Albatross Art

posted in: Birds, WIP | 0

Update 7/15:

I underestimated the demand for KK prints. The first run ran out in just two days! Don’t worry if you haven’t gotten one yet. I’ve ordered more from the printer and hope to have the listing up on Etsy again later today. This is not a limited edition print, so everyone who wants to purchase a copy will get one eventually, even if I have to go back to the printer over and over again. I’m delighted that there’s so much interest and it’s certainly great for the Cornell Lab!

Update 7/11:

Prints of Kaloakulua and her parent are now available through my Etsy shop. This link will take you there: KK on Etsy.


webs up by Elizabeth Smith
Very rough draft

As mentioned in a previous post, I couldn’t get enough of Kaloakulua and the other birds of Cornell’s 2014 Laysan Albatross Birdcam, and I’m celebrating the end of the breeding season with art. One piece is finished and I have a few more in mind. I’ll post updates here as additional pieces and prints become available.

Welcome and thank you to everyone who watched KK along with me!

(Pictured above is a very, very rough draft!)


Many thanks to the Cornell Lab of Ornithology and the Kauai Albatross Network.

Albies by Elizabeth Smith of

The Laysan Albatross Birdcam

posted in: Birds | 0

This has been an amazing year so far with the Cornell Lab of Ornithology’s live streaming birdcams. I was sucked into these cams two years ago when Cornell started streaming HD video of red-tailed hawks, great blue herons, ospreys and other birds, and two years later I’m just as hooked. I could go on and on about the birds and the cam program but I’m going to spare you that. Watch them and there’s a good chance you’ll be sucked in too!

This year Cornell teamed up with the Kaua’i Albatross Network and installed a cam on private property on the north shore of Kaua’i, streaming the amazing lives of a family of Laysan albatross. This year we watched Kaloakulua grow up, raised by her parents Kuluahine (Mom) and Kuluakane (Dad). She was born in late January and fledged on June 24th. Over those months we saw her explore her nest under trees and bushes on the edge of a lawn, then gradually increase her range until we sometimes needed people on the ground to go figure out where she was hiding out of cam view.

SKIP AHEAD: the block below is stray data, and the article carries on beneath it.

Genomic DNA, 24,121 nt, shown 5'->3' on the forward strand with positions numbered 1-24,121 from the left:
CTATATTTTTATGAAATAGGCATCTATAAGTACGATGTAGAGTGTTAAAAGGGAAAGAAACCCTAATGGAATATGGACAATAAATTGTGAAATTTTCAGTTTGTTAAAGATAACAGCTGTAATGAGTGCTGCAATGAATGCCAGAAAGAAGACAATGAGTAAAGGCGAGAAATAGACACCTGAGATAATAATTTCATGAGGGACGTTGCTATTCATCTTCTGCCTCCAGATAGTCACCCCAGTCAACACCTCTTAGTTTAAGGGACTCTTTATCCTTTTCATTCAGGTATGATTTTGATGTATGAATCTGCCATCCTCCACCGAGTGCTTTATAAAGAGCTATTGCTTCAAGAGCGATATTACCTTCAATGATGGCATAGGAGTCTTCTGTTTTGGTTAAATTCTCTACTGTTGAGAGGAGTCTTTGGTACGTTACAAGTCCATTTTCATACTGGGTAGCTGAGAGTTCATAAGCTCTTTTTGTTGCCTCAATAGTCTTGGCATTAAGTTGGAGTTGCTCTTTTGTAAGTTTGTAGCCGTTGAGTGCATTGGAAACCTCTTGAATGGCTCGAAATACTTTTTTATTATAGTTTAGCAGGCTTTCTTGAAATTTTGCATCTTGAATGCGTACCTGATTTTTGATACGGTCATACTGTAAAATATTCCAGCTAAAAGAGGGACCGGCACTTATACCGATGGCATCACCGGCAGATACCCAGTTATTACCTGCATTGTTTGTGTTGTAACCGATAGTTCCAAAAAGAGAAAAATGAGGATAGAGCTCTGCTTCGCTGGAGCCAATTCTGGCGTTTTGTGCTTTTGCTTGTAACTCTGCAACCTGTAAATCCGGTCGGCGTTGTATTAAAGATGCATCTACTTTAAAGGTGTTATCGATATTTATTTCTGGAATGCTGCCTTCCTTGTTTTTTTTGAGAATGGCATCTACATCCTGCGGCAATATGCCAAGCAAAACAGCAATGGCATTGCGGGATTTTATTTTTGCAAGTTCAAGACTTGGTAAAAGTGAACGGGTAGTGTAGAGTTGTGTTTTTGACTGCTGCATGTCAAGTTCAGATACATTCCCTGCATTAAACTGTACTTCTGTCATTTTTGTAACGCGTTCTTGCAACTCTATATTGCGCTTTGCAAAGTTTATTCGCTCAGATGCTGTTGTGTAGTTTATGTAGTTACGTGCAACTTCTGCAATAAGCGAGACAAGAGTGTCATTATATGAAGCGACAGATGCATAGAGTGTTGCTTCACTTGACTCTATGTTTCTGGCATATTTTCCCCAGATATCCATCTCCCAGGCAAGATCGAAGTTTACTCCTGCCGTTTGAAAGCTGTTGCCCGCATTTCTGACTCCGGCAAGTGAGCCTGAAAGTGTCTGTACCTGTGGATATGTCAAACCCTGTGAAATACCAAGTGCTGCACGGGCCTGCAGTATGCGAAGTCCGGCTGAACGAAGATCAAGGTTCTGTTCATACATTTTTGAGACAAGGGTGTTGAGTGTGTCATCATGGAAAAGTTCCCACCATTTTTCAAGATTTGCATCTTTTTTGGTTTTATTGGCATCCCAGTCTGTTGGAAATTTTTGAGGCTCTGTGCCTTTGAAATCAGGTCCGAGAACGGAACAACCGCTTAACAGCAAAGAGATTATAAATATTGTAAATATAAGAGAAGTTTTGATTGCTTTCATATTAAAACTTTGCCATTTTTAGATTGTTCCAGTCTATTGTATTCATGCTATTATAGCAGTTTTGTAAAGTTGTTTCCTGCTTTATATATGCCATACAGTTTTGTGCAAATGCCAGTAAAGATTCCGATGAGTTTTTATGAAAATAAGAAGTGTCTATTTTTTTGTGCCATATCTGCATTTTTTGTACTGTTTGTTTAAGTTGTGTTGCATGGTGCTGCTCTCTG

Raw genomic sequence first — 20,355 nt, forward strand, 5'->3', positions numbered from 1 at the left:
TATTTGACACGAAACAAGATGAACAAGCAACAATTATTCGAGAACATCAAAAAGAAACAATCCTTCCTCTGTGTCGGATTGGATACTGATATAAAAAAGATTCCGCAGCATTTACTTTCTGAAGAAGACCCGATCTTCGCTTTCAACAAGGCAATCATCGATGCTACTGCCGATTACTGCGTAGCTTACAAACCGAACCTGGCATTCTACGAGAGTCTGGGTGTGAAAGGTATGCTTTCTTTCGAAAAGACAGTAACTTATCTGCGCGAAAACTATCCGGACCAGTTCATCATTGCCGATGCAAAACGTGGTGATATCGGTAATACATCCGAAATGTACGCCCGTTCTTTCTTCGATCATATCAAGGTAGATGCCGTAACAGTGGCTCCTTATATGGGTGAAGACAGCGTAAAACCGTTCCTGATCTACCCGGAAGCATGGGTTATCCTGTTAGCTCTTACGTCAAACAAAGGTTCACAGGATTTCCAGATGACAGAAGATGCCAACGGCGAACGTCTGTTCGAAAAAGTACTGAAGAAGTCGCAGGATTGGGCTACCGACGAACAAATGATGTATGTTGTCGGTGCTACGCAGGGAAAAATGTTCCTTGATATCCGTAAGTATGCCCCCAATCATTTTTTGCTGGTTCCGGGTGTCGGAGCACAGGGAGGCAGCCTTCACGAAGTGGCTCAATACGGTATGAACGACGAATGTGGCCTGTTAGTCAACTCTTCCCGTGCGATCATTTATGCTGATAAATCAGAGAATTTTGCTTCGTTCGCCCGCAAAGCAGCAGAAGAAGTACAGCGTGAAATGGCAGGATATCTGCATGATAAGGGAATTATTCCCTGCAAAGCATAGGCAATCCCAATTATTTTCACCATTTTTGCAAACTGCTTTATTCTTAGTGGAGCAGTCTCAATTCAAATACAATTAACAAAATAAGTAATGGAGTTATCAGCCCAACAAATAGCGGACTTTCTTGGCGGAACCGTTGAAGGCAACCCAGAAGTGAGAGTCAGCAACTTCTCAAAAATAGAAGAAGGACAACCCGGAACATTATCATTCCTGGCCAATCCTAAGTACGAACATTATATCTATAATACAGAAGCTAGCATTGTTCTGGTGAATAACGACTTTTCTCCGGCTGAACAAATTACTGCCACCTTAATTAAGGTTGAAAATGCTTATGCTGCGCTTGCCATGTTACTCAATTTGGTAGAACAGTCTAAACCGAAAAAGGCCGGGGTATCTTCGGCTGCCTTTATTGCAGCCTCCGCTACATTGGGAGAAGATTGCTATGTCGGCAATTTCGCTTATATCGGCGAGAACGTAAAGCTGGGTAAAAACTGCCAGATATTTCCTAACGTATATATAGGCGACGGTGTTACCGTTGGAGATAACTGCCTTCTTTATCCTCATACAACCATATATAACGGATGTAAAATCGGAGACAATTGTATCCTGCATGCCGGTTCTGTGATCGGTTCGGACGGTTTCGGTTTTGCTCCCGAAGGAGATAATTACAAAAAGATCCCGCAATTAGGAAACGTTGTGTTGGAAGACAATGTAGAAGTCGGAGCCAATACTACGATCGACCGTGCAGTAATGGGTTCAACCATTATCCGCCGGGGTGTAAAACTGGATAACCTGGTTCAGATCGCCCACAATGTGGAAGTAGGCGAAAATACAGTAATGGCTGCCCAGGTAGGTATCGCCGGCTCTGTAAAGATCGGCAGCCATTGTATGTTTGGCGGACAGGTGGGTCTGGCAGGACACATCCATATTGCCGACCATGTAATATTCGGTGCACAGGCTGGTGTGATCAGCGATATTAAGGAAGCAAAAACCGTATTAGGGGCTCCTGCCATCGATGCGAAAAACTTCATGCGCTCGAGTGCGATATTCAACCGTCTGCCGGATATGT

It was my great privilege to volunteer as a camera operator. I came into it late, but I joined an amazing group of people just as obsessed with the albatross as I am. I hope that next year we have another wonderful chick to follow!

The cam is off now for the season but should be back up in the winter.  If you’d like to see many, many screenshots and videos from KK’s months as a chick, check out my Twitter feed and the cam’s official Twitter feed. You can also check up on another chick (Mango) still in the area and find out about albatross news through the cam’s website.

I’m celebrating the Laysan Albatross Cam’s first season with artwork. So far I have one completed piece and I hope there will be more. The piece pictured above shows a very young KK with one of her parents. It’s meant to capture the sweet bond these birds share. The piece is small, only five by seven inches, and done in watercolor and colored pencil on paper. I’ll be making prints of this piece available for purchase with all profits going to the Cornell Lab of Ornithology Bird Cam program. Stay tuned – I’ll let you know when the prints are ready to go.

Waterfowl at the Park: Lots of Bird Pictures

posted in: Birds, Photography | 0
greater scaup by Elizabeth Smith
Probably a greater scaup.

Winter is the time for waterfowl around here. In the summer we have mallard ducks, a few gadwalls and a batch of Canada geese. This time of year the mallards and gadwalls are around, plus a few more. Yesterday I went to a park down on the lake and saw a wonderful variety of waterfowl, plus some seagulls. I don’t have the camera equipment to get great shots of birds far out on the water, but I do take some not-so-great shots to use at home to help with identification.